Monday, April 12, 2010

Don't Judge The Books By Their Covers

On page 159 Coyne further discusses about the theory of sexual selection. In the beginning paragraph, Coyne shows how the socially monogamous species do not actually exhibit the monogamous behavior. This is shown in many aspects of evolution where the initial physical appearance does not exhibit the matching behavior. What would be a reason for the contradiction or rather mismatching? Is there any examples, can be sexual selection or any other parts of evolution, that shows this mismatching? Explain.


  1. When Coyne talks about species that are “socially monogamous”, he’s saying they appear from the outside like they’re all coupled together with only one partner for life. Revealed in the text, when female and males look less alike there is more chance that they’re not monogamous at all. I’ll explain this reason with the fairy wren example that Coyne discusses. As said above, the fairy wren from the outside looks like it’s completely bonded with its mate for life. From observations of the wren they appear to, “spend their entire adult lives socially bonded to each other, and they codefend their territory and share parental care” (159). The males and females of this species though look very different. The males are blue and black, while the females are a simple gray. When there is a contrast in plumage like this, you have to assume the male must be competing a lot for several females attention. Why would that be though if he only had one mate? This is because in the end the females don’t necessarily reproduce with their mate, but instead reproduce with other males. If the female doesn’t always reproduce with her mate, it would make sense that the male wrens would try to stand out more and shows an increase in dimorphism. Overall when males or females are showing extravagant acts of courtship or showing of disguising features (color birds, big antlers in deer), they are competing for a mate. If they are like geese and ducks where the females and males look more alike, there is more of a chance that the couples are completely monogamous as there is no sexual competition.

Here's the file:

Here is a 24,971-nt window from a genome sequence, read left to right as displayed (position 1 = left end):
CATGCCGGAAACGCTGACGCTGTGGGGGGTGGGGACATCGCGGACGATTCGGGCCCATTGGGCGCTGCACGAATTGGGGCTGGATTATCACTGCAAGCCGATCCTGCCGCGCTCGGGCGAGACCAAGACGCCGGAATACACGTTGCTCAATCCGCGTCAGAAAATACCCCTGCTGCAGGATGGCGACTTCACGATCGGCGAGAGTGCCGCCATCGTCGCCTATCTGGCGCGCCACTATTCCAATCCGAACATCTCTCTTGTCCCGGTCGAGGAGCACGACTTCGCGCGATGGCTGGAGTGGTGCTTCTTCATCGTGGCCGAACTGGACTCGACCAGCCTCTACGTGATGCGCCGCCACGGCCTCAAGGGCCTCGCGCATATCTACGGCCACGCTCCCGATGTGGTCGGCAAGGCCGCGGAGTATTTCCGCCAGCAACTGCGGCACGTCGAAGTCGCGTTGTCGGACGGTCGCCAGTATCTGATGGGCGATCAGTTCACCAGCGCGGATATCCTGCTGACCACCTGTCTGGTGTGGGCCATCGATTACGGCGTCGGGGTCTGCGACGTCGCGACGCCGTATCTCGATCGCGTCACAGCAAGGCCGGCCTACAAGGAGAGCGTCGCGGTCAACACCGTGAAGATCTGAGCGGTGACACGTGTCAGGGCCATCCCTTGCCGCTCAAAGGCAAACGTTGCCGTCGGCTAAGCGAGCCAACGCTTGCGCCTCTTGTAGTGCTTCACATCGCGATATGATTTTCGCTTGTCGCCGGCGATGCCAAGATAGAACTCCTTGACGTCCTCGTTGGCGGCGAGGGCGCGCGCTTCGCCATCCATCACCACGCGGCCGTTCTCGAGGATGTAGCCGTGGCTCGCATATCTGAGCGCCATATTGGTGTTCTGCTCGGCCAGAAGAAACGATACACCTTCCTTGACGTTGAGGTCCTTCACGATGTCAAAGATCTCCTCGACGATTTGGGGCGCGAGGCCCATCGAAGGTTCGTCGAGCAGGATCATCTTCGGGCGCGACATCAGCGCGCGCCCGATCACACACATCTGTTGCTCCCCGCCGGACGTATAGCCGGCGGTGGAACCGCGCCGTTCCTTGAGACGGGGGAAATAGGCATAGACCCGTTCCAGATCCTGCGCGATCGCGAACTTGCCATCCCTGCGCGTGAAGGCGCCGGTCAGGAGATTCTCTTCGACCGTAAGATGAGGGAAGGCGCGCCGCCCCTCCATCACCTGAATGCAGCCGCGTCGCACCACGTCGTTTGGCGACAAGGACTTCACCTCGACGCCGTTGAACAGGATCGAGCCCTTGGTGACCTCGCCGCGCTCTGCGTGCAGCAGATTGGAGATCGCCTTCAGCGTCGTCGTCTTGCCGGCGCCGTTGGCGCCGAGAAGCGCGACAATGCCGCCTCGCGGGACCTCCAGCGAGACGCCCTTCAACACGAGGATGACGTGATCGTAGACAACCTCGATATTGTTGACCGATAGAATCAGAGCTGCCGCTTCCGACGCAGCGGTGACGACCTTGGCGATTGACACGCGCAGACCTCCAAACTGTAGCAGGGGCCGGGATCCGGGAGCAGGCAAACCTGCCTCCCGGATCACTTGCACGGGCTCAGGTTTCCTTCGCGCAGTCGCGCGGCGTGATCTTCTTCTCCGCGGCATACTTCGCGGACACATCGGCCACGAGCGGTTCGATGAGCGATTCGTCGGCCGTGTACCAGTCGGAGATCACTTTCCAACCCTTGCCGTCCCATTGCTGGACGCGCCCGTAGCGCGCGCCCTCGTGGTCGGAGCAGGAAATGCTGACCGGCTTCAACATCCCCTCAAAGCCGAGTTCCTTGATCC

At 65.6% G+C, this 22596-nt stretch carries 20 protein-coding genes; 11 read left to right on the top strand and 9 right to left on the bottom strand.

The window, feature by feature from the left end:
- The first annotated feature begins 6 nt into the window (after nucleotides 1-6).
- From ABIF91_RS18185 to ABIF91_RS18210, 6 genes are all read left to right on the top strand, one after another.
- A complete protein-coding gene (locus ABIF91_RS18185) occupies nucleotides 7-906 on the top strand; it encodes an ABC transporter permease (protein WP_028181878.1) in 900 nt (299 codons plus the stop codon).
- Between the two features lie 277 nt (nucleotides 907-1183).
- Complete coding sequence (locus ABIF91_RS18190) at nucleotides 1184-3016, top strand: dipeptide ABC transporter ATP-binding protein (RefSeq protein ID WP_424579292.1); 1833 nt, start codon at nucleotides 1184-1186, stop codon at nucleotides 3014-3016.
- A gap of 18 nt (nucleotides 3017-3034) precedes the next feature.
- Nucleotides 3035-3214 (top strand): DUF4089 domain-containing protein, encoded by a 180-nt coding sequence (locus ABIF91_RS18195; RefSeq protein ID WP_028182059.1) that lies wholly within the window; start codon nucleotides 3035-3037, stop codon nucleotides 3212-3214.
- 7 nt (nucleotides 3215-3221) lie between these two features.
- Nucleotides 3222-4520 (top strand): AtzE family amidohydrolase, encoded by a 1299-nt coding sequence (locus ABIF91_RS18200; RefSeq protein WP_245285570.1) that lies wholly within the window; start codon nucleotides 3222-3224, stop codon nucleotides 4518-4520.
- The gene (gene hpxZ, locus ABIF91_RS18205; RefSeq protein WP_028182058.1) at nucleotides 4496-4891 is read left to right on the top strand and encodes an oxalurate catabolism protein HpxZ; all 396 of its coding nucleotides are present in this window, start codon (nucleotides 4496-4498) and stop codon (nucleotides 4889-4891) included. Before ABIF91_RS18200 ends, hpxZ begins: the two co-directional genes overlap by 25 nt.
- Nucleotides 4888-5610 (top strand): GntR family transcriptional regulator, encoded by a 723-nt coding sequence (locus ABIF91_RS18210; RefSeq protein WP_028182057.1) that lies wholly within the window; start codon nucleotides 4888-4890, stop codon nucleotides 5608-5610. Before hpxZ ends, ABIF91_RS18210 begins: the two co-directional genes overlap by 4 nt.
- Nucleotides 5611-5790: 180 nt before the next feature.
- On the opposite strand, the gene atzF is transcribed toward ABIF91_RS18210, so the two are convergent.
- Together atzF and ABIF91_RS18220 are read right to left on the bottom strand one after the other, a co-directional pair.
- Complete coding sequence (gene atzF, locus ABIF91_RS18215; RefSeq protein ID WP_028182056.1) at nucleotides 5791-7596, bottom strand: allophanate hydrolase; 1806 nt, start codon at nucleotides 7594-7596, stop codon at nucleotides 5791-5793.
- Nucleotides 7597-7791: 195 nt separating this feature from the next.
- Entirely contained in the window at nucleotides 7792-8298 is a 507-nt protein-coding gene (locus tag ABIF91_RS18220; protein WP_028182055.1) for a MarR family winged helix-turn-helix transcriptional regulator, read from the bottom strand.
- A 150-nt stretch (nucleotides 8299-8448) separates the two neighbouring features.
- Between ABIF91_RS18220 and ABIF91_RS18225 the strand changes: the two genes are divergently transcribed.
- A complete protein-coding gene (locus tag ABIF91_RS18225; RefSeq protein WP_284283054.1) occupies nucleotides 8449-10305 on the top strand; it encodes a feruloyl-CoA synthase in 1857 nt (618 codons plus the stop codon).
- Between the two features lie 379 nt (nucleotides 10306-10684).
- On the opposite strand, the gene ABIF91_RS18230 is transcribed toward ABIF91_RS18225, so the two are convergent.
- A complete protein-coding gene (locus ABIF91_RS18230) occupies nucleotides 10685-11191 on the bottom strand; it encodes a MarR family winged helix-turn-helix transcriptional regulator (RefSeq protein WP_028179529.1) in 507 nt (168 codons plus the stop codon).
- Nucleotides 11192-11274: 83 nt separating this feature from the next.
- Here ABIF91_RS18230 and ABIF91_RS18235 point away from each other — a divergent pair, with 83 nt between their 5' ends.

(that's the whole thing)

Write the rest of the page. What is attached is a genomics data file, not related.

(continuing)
Another mismatching of sexual selection would be the reverse roles of seahorses. Many know that male seahorses fertilize and hold the female’s eggs in their pouch, and actually are the one that ends up being pregnant. In result, instead of males competing for females, females are competing for males. Males are the ones that will be carrying the young and there is a competition for a male seahorse that isn’t already carrying someone else’s eggs. The males are also fewer than females and they have to do more of the child bearing. In result, like males of other species, these female seahorses must become colorful and decorative in order to get the attention of a potential male.

    Why Evolution Is True